Astronomers from Bonn and Tautenburg in Thuringia (Germany) used the 100-m radio telescope at Effelsberg to observe several galaxy clusters. At the edges of these large accumulations of dark matter, stellar systems (galaxies), hot gas, and charged particles, they found magnetic fields that are exceptionally ordered over distances of many million light years. This makes them the most extended magnetic fields in the universe known so far.

The results will be published on March 22 in the journal „Astronomy & Astrophysics“.

Galaxy clusters are the largest gravitationally bound structures in the universe. With a typical extent of about 10 million light years, i.e. 100 times the...

Im Focus: Tracing down linear ubiquitination

Researchers at the Goethe University Frankfurt, together with partners from the University of Tübingen in Germany and Queen Mary University as well as Francis Crick Institute from London (UK) have developed a novel technology to decipher the secret ubiquitin code.

Ubiquitin is a small protein that can be linked to other cellular proteins, thereby controlling and modulating their functions. The attachment occurs in many...

Im Focus: Perovskite edges can be tuned for optoelectronic performance

Layered 2D material improves efficiency for solar cells and LEDs

In the eternal search for next generation high-efficiency solar cells and LEDs, scientists at Los Alamos National Laboratory and their partners are creating...

Im Focus: Polymer-coated silicon nanosheets as alternative to graphene: A perfect team for nanoelectronics

Silicon nanosheets are thin, two-dimensional layers with exceptional optoelectronic properties very similar to those of graphene. Albeit, the nanosheets are less stable. Now researchers at the Technical University of Munich (TUM) have, for the first time ever, produced a composite material combining silicon nanosheets and a polymer that is both UV-resistant and easy to process. This brings the scientists a significant step closer to industrial applications like flexible displays and photosensors.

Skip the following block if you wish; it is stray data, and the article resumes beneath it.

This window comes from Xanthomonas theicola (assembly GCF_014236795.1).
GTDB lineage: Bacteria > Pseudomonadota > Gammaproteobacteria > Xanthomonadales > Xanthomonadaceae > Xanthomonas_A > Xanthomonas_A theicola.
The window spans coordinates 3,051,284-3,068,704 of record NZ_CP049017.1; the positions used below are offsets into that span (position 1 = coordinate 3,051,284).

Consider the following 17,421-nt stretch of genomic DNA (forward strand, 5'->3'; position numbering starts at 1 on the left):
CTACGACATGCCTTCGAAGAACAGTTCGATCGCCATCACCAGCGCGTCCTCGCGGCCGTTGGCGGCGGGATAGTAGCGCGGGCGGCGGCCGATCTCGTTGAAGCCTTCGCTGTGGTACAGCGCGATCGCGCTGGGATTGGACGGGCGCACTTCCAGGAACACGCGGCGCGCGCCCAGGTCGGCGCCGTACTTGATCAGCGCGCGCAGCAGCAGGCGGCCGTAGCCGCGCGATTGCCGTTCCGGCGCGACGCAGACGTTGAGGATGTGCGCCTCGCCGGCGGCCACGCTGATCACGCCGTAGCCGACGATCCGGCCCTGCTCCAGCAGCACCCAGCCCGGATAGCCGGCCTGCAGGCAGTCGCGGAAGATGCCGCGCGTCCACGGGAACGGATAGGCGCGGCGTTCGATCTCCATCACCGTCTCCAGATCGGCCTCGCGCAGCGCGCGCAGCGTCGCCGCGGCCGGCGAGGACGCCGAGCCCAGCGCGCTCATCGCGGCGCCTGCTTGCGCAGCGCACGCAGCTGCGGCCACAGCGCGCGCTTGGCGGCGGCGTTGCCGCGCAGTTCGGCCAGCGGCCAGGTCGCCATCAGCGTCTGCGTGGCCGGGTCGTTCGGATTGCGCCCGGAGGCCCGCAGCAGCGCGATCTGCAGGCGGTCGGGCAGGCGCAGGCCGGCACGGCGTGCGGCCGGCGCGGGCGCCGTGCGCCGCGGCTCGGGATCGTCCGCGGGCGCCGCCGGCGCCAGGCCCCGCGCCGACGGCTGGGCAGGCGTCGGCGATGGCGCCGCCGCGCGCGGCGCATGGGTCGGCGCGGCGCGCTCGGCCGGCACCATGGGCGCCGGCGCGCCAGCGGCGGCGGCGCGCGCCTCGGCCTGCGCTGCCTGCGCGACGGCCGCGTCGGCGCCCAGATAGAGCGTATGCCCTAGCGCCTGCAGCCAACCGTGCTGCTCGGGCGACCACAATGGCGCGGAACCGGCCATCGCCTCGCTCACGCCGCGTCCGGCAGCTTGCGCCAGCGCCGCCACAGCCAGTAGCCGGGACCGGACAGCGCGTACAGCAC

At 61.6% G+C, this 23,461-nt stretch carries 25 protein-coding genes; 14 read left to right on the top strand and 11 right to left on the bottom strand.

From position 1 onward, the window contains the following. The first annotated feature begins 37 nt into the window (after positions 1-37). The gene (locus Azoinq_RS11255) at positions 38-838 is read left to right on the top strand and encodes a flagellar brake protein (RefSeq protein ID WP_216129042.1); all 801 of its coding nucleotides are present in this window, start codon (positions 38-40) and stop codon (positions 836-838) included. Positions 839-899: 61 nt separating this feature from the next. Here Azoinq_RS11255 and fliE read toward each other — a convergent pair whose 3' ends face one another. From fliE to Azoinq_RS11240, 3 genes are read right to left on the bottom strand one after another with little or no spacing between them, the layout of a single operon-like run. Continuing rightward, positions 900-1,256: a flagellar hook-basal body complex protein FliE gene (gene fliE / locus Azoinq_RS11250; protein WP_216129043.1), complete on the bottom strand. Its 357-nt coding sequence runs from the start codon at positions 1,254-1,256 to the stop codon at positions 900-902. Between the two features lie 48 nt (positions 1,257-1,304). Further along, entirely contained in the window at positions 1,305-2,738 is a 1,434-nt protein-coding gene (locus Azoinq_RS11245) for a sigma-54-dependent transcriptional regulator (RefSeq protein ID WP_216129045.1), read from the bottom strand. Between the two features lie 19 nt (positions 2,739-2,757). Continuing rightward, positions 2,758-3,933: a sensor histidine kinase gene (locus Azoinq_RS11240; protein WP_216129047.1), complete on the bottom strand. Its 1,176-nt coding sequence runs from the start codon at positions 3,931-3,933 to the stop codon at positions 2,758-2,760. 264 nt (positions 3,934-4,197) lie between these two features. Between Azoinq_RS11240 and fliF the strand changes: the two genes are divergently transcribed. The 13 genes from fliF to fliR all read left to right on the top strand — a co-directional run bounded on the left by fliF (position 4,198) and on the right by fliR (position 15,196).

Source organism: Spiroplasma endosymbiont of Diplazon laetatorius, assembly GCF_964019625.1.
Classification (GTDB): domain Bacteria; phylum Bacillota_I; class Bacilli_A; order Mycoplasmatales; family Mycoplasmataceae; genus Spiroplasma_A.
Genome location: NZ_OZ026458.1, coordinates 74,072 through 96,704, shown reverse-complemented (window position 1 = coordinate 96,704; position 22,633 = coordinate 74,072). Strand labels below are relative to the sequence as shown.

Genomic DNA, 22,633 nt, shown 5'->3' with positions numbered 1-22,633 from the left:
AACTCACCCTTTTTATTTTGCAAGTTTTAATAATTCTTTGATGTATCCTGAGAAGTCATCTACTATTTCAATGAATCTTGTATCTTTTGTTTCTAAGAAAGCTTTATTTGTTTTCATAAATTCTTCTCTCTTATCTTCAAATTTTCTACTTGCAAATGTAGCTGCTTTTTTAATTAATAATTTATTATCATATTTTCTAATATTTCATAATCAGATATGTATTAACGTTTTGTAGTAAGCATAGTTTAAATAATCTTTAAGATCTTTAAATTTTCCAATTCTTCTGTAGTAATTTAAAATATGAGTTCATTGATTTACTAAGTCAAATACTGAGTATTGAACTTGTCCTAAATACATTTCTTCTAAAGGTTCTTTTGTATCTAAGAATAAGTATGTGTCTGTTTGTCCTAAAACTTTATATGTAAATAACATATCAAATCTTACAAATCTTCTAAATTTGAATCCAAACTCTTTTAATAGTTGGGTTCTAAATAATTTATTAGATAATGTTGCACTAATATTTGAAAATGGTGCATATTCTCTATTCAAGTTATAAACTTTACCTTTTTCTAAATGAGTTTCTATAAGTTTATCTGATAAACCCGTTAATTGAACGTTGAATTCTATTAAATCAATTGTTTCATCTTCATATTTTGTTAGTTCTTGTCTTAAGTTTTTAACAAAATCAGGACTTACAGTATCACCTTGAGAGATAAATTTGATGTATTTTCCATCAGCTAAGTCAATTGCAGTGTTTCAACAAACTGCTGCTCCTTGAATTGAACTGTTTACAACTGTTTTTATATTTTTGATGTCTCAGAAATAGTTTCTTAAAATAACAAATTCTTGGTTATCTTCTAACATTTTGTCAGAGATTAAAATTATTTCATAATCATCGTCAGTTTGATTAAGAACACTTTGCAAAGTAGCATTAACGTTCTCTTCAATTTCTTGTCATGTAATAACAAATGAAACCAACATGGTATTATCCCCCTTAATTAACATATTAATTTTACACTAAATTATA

Silicon nanosheets are thin, two-dimensional layers with exceptional optoelectronic properties very similar to those of graphene. Albeit, the nanosheets are...

Im Focus: Researchers Imitate Molecular Crowding in Cells

Enzymes behave differently in a test tube compared with the molecular scrum of a living cell. Chemists from the University of Basel have now been able to simulate these confined natural conditions in artificial vesicles for the first time. As reported in the academic journal Small, the results are offering better insight into the development of nanoreactors and artificial organelles.

Enzymes behave differently in a test tube compared with the molecular scrum of a living cell. Chemists from the University of Basel have now been able to...

All Focus news of the innovation-report >>>

Anzeige

Anzeige

Event News

International Land Use Symposium ILUS 2017: Call for Abstracts and Registration open

20.03.2017 | Event News

CONNECT 2017: International congress on connective tissue

14.03.2017 | Event News

ICTM Conference: Turbine Construction between Big Data and Additive Manufacturing

07.03.2017 | Event News

 
Latest News

Argon is not the 'dope' for metallic hydrogen

24.03.2017 | Materials Sciences

Astronomers find unexpected, dust-obscured star formation in distant galaxy

24.03.2017 | Physics and Astronomy

Gravitational wave kicks monster black hole out of galactic core

24.03.2017 | Physics and Astronomy

VideoLinks
B2B-VideoLinks
More VideoLinks >>>